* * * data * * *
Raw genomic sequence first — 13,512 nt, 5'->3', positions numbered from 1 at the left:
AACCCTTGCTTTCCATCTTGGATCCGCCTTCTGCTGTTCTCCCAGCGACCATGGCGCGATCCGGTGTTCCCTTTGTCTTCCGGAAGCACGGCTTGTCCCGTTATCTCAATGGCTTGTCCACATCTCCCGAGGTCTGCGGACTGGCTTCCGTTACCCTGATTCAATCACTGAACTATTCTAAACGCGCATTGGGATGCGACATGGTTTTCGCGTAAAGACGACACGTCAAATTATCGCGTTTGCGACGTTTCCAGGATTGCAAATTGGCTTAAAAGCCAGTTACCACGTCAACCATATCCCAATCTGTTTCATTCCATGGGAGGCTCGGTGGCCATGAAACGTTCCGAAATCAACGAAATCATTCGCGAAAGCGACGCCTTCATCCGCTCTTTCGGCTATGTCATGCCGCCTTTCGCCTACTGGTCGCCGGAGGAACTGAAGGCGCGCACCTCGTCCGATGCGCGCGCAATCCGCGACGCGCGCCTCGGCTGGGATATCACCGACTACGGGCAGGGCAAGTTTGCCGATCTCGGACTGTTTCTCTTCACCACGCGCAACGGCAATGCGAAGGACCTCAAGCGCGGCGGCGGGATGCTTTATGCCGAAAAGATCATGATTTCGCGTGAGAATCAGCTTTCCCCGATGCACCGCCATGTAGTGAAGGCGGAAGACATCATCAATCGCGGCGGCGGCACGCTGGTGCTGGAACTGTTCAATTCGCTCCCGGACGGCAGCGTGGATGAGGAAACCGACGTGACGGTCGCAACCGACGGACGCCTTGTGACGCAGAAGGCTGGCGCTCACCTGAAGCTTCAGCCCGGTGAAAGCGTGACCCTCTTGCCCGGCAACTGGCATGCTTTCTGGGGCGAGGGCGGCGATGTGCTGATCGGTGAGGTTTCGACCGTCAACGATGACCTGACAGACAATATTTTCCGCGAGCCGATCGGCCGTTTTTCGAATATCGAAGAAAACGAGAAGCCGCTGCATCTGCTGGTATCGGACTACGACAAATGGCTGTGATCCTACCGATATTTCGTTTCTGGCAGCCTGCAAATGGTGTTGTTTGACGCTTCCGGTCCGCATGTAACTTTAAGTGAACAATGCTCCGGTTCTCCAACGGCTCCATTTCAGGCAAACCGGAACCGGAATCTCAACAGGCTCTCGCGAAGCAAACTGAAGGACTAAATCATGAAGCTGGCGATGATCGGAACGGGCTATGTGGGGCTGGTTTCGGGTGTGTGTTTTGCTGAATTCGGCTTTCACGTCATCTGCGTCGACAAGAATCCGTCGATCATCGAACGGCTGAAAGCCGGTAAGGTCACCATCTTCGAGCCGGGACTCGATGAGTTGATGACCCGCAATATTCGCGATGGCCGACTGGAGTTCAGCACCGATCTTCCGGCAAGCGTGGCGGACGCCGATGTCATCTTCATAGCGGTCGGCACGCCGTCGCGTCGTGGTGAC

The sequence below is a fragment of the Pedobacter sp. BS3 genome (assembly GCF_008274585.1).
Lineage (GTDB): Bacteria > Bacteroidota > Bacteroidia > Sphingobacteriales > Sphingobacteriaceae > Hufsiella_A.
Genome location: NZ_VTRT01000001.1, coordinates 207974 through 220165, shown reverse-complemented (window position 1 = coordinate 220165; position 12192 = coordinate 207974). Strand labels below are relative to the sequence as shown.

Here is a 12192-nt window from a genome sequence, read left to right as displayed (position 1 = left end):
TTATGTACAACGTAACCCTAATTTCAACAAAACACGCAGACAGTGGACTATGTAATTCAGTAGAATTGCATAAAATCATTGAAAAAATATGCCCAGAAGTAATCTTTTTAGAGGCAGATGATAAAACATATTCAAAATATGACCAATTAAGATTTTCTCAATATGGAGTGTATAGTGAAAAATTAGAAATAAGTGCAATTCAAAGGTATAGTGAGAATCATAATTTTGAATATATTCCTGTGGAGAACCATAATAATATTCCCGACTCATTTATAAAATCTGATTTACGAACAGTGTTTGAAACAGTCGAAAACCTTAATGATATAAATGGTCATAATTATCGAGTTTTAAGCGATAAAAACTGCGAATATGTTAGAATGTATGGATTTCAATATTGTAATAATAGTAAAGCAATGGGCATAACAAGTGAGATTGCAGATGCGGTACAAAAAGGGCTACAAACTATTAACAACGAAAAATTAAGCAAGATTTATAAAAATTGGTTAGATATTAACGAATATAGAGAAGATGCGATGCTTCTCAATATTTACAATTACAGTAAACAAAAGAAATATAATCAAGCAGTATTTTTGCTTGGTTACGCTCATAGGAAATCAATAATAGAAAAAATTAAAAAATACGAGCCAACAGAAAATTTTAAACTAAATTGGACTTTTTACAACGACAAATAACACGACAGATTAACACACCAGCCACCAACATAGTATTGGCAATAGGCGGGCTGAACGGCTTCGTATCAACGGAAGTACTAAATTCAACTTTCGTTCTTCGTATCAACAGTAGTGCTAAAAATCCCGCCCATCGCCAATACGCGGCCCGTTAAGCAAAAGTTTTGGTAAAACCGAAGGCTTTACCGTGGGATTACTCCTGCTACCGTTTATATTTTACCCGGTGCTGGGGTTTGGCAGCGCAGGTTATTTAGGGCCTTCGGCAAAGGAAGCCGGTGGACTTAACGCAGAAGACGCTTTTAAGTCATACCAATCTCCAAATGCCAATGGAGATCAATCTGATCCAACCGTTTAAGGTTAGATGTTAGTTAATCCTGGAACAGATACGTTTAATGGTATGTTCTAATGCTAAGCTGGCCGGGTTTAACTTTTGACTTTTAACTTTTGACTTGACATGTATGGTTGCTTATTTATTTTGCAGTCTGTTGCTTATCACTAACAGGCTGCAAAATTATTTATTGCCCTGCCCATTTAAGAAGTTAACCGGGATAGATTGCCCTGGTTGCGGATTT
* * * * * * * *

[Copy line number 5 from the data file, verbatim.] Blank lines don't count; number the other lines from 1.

Genome location: NZ_VTRT01000001.1, coordinates 207974 through 220165, shown reverse-complemented (window position 1 = coordinate 220165; position 12192 = coordinate 207974). Strand labels below are relative to the sequence as shown.